ArcelorMittal, the world’s largest steel producer whose chairman and CEO is London-based Indian tycoon Lakshmi Mittal (pictured), pays hardly any taxes in Europe. Making the most of the tax-break competition between European Union countries, the group juggles transfer pricing and optimal fiscal gains for its financial flow. But behind what may appear to be a common sense business approach that makes the most of what’s on offer lies a secretive organisation that prevents any proper scrutiny of the real economic performance of ArcelorMittal’s plants or subsidiary companies. In this first of a two-part investigation, Martine Orange traces the steel giant's history and lifts the veil on its hidden practices.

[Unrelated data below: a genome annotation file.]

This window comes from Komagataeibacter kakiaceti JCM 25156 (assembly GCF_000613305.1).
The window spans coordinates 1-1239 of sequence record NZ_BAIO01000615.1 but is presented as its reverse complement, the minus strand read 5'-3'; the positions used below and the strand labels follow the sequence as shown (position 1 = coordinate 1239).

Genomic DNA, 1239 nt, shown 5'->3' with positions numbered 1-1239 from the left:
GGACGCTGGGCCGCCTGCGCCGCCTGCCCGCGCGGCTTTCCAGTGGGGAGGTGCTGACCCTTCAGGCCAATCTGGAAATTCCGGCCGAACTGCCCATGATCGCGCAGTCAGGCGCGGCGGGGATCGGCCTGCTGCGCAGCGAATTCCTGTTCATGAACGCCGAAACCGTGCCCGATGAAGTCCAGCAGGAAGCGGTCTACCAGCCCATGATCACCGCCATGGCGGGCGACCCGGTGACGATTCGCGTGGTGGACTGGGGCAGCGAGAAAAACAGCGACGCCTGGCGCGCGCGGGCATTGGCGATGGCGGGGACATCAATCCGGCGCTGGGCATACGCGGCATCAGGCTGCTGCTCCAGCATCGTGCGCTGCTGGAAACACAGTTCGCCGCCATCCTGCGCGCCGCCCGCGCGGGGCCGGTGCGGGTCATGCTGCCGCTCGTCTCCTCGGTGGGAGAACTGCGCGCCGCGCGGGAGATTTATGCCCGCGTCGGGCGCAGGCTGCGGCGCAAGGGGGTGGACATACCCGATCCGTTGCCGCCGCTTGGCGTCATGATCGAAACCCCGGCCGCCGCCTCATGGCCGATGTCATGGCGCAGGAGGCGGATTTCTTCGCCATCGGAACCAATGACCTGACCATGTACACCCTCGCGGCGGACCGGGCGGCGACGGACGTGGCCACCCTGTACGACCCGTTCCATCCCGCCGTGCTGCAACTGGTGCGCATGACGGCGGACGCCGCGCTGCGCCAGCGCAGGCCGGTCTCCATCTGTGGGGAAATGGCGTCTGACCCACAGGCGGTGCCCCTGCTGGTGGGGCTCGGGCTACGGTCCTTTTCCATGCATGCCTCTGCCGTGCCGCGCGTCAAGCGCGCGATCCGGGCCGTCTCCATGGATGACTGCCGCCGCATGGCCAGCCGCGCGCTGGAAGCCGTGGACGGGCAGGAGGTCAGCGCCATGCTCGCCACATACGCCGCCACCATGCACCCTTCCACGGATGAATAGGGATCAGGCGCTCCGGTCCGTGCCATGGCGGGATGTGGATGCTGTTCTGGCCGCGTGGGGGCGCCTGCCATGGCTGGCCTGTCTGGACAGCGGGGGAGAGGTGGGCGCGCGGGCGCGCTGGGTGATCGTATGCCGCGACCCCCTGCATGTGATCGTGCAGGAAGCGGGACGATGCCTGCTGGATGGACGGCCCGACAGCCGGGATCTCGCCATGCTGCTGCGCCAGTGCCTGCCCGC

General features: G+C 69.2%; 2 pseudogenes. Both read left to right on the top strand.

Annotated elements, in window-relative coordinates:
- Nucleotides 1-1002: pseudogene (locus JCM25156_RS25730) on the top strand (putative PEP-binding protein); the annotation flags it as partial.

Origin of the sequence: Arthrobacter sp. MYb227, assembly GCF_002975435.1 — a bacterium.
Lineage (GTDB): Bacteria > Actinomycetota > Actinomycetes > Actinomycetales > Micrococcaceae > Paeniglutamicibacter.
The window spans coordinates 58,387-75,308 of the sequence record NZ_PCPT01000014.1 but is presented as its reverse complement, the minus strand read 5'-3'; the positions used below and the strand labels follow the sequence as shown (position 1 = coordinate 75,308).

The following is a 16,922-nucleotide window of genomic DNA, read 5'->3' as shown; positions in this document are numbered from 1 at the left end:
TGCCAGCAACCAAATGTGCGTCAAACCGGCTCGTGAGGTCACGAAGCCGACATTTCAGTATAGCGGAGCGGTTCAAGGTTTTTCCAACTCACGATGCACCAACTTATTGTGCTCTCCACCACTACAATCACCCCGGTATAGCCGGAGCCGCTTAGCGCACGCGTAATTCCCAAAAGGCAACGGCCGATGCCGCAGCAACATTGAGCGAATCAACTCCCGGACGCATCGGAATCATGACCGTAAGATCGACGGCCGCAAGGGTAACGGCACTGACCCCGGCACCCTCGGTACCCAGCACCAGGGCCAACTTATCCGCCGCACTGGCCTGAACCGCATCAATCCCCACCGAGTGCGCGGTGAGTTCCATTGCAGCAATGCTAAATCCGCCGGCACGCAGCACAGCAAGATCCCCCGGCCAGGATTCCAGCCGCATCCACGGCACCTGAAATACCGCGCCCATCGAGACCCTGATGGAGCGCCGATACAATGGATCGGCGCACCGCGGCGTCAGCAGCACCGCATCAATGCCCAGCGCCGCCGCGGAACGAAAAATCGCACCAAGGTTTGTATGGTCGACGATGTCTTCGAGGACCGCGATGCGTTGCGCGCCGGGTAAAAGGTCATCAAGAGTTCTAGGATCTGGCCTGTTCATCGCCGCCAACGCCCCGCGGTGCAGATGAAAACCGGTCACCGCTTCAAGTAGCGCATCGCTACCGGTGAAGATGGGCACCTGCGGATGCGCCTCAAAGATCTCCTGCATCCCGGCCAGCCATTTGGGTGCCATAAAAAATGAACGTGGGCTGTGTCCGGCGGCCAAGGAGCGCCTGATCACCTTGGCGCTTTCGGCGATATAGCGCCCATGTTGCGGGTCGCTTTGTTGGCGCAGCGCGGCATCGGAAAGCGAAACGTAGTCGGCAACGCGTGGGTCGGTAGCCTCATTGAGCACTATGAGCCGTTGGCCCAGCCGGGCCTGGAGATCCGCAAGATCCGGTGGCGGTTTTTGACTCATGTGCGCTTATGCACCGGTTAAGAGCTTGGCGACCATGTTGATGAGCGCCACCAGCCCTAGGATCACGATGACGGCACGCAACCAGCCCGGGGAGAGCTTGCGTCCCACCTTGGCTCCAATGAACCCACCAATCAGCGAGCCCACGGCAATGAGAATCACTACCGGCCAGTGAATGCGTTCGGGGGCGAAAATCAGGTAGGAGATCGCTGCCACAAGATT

Town after town looks on in horror and dismay as the furnaces close down in the Fensch Valley in Lorraine in north-east France. The only lifeline left to the locals is the nearby Grand Duchy of Luxembourg in the shape of its banks and its factories. Nearly 80,000 workers from the Lorraine region now make the daily commute to tap the growth and higher pay on the other side of the border. Rachida El Azzouzi reports.
Ses deux hauts fourneaux sont à l’arrêt depuis des mois et pourtant ils sont « viables, fiables et rentables ». C’est ce qu’affirme un rapport d’une mission d’expertise à propos du site Arcelor Mittal de Florange, en Moselle.